• It doesn’t mean that it’s pointless to fight against unwanted same-sex attraction (or any other temptation). By developing intimacy with Christ so that we are continually transformed into His image from one glory into another (2 Cor. 3:18), He changes and decreases the power of those temptations.
• It doesn’t mean change isn’t possible. Exodus coined the phrase “change is possible” and then backed off the hope of change. But people’s personal filters about what kind of change led to unrealistic expectations about what they could expect.
Of course change is possible—it’s an intrinsic part of being alive! Whether one is a believer or not, we change over time. The Christ-follower should expect change because we are transformed into what we worship. As we focus on Jesus, we become more like Him. That means greater holiness, more self-control, rightly relating to our own gender and to the opposite sex. As John the Baptist indicated, He increases and we decrease. That is change. Our attractions are also our temptations, and as my pastor says, “Jesus never promises to take away our temptations. He hasn’t taken away mine either.”
I recently said to my friend, a former lesbian activist, “You know, it’s entirely possible your attractions to women won’t change and you will walk with an emotional limp the rest of your life. . . just as I will continue to walk with a physical limp the rest of my earthly life. But both of us can glorify God in our limping by honoring Him with our choices, as we look to Him to restore us to a perfect future that includes running and jumping and leaping and loving perfectly, on the other side.”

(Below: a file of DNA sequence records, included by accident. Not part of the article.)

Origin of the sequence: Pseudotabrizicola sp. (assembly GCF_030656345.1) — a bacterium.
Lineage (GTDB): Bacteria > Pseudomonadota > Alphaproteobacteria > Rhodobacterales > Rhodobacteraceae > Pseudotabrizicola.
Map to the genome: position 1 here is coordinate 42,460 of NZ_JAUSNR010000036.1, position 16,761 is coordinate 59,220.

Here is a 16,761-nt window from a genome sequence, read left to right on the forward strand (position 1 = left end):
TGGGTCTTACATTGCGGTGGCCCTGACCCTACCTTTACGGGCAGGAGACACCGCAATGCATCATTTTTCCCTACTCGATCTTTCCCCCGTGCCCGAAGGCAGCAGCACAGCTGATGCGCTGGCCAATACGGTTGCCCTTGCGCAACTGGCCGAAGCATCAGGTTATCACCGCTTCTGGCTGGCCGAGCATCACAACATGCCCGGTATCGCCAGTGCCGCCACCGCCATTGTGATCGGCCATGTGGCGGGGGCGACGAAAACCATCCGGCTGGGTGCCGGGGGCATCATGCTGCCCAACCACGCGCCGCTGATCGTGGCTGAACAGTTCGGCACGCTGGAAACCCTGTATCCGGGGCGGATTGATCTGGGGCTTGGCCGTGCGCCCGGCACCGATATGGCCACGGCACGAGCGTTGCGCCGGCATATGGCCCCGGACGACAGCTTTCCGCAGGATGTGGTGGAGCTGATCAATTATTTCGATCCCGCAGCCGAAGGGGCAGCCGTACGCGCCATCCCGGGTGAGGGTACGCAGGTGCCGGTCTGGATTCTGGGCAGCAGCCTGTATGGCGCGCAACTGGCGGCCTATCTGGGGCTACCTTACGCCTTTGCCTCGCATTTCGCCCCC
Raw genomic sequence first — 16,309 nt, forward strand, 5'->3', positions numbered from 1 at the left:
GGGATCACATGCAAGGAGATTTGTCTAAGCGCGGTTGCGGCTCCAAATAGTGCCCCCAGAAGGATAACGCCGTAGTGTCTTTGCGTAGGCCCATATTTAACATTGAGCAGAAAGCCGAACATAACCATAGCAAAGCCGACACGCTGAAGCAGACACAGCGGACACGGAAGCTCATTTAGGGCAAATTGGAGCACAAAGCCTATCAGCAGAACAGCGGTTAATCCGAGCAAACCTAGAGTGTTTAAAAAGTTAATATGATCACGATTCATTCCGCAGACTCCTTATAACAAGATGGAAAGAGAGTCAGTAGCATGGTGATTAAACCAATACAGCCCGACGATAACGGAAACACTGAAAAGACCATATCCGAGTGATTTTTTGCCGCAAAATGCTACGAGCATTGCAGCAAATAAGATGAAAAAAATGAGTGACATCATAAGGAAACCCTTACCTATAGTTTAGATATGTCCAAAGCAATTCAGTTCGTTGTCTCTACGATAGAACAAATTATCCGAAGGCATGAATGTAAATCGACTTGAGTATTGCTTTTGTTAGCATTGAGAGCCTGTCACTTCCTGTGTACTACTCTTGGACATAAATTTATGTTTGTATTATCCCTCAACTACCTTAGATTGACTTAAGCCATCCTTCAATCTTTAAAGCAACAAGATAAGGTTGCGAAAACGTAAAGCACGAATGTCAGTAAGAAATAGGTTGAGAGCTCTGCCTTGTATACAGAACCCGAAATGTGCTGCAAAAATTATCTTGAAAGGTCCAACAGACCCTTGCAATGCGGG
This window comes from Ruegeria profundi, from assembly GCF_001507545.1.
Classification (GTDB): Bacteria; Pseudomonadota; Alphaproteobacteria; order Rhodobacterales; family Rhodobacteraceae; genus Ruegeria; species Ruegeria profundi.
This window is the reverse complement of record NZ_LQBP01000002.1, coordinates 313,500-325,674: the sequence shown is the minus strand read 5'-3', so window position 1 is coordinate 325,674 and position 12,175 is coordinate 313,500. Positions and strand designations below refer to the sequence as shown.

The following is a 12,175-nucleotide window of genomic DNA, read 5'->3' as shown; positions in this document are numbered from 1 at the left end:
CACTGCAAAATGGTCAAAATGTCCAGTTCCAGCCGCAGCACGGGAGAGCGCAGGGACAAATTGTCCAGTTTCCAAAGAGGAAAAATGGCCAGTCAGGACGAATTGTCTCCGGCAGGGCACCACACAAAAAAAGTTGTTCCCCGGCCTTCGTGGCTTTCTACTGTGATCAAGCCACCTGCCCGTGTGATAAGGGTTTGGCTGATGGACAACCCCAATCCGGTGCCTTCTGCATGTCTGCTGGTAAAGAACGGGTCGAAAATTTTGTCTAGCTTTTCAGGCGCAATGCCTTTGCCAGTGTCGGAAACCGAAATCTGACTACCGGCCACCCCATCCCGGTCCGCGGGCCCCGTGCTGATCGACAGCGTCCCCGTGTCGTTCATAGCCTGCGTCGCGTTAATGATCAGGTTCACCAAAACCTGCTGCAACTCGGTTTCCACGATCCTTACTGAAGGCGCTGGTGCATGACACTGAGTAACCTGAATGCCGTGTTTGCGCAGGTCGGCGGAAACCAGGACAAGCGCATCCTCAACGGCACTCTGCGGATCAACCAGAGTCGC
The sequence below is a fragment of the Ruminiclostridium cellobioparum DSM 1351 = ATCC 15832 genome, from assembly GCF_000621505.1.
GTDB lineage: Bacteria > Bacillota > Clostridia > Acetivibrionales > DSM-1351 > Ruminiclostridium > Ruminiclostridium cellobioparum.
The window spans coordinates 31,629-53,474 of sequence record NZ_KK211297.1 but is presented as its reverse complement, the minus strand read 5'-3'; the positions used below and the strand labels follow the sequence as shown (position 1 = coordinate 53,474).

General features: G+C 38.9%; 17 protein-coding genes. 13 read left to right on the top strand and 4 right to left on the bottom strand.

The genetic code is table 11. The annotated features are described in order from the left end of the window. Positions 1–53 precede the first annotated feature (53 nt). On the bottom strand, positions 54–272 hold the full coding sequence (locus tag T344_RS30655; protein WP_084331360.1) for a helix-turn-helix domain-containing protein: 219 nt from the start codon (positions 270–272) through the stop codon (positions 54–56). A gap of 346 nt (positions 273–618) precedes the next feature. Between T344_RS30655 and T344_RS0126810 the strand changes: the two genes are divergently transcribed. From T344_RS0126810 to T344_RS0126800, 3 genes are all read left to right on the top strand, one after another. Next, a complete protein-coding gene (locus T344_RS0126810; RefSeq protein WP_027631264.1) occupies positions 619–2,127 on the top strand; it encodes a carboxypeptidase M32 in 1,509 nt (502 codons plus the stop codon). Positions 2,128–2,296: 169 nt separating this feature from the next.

I know that may sound weird, “glorifying God in our limping,” but I think He receives more glory through limping people who are dependent on Him, than healthy people who breeze through life independent of Him.
Even though Exodus International is shutting down, Jesus Christ is still very much loving and changing those who turn to Him in trust and obedience. And I am grateful to be a part of it.